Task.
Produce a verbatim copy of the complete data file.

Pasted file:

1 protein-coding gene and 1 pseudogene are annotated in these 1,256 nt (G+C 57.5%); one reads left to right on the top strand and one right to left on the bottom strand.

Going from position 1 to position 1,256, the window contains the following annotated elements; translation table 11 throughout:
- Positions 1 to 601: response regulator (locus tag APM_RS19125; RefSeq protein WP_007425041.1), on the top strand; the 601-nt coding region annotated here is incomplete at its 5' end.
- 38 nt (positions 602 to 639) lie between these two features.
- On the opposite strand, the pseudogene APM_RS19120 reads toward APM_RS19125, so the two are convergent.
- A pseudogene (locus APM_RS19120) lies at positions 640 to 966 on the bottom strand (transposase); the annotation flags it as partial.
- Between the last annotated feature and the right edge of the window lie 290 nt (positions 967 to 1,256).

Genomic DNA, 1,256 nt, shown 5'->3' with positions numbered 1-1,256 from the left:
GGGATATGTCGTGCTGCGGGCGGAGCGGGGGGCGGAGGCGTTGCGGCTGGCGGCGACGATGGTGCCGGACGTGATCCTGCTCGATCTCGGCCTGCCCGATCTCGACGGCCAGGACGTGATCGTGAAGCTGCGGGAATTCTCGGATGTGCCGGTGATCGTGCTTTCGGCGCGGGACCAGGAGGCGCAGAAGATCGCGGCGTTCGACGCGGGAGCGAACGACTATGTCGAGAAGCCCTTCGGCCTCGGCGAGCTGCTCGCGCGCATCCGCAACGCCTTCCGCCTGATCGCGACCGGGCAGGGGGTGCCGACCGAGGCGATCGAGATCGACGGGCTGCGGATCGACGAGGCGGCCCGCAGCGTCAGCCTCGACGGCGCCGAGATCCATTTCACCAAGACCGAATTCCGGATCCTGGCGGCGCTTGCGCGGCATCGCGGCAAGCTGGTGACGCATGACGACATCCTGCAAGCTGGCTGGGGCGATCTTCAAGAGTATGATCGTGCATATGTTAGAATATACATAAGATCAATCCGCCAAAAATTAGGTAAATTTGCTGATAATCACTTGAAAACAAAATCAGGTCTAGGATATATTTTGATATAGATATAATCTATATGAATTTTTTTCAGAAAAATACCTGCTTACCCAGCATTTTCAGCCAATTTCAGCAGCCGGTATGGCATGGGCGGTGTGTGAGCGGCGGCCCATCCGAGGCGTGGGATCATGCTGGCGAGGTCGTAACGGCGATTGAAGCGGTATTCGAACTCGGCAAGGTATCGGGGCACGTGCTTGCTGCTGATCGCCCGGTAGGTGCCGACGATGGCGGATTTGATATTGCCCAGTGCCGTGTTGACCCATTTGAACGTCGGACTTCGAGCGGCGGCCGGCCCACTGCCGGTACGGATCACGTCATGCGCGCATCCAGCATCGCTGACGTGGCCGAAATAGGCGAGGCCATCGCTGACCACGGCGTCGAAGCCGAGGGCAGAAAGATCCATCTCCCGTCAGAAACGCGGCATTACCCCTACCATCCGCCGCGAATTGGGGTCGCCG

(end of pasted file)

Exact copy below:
1 protein-coding gene and 1 pseudogene are annotated in these 1,256 nt (G+C 57.5%); one reads left to right on the top strand and one right to left on the bottom strand.

Going from position 1 to position 1,256, the window contains the following annotated elements; translation table 11 throughout:
- Positions 1 to 601: response regulator (locus tag APM_RS19125; RefSeq protein WP_007425041.1), on the top strand; the 601-nt coding region annotated here is incomplete at its 5' end.
- 38 nt (positions 602 to 639) lie between these two features.
- On the opposite strand, the pseudogene APM_RS19120 reads toward APM_RS19125, so the two are convergent.
- A pseudogene (locus APM_RS19120) lies at positions 640 to 966 on the bottom strand (transposase); the annotation flags it as partial.
- Between the last annotated feature and the right edge of the window lie 290 nt (positions 967 to 1,256).

Genomic DNA, 1,256 nt, shown 5'->3' with positions numbered 1-1,256 from the left:
GGGATATGTCGTGCTGCGGGCGGAGCGGGGGGCGGAGGCGTTGCGGCTGGCGGCGACGATGGTGCCGGACGTGATCCTGCTCGATCTCGGCCTGCCCGATCTCGACGGCCAGGACGTGATCGTGAAGCTGCGGGAATTCTCGGATGTGCCGGTGATCGTGCTTTCGGCGCGGGACCAGGAGGCGCAGAAGATCGCGGCGTTCGACGCGGGAGCGAACGACTATGTCGAGAAGCCCTTCGGCCTCGGCGAGCTGCTCGCGCGCATCCGCAACGCCTTCCGCCTGATCGCGACCGGGCAGGGGGTGCCGACCGAGGCGATCGAGATCGACGGGCTGCGGATCGACGAGGCGGCCCGCAGCGTCAGCCTCGACGGCGCCGAGATCCATTTCACCAAGACCGAATTCCGGATCCTGGCGGCGCTTGCGCGGCATCGCGGCAAGCTGGTGACGCATGACGACATCCTGCAAGCTGGCTGGGGCGATCTTCAAGAGTATGATCGTGCATATGTTAGAATATACATAAGATCAATCCGCCAAAAATTAGGTAAATTTGCTGATAATCACTTGAAAACAAAATCAGGTCTAGGATATATTTTGATATAGATATAATCTATATGAATTTTTTTCAGAAAAATACCTGCTTACCCAGCATTTTCAGCCAATTTCAGCAGCCGGTATGGCATGGGCGGTGTGTGAGCGGCGGCCCATCCGAGGCGTGGGATCATGCTGGCGAGGTCGTAACGGCGATTGAAGCGGTATTCGAACTCGGCAAGGTATCGGGGCACGTGCTTGCTGCTGATCGCCCGGTAGGTGCCGACGATGGCGGATTTGATATTGCCCAGTGCCGTGTTGACCCATTTGAACGTCGGACTTCGAGCGGCGGCCGGCCCACTGCCGGTACGGATCACGTCATGCGCGCATCCAGCATCGCTGACGTGGCCGAAATAGGCGAGGCCATCGCTGACCACGGCGTCGAAGCCGAGGGCAGAAAGATCCATCTCCCGTCAGAAACGCGGCATTACCCCTACCATCCGCCGCGAATTGGGGTCGCCG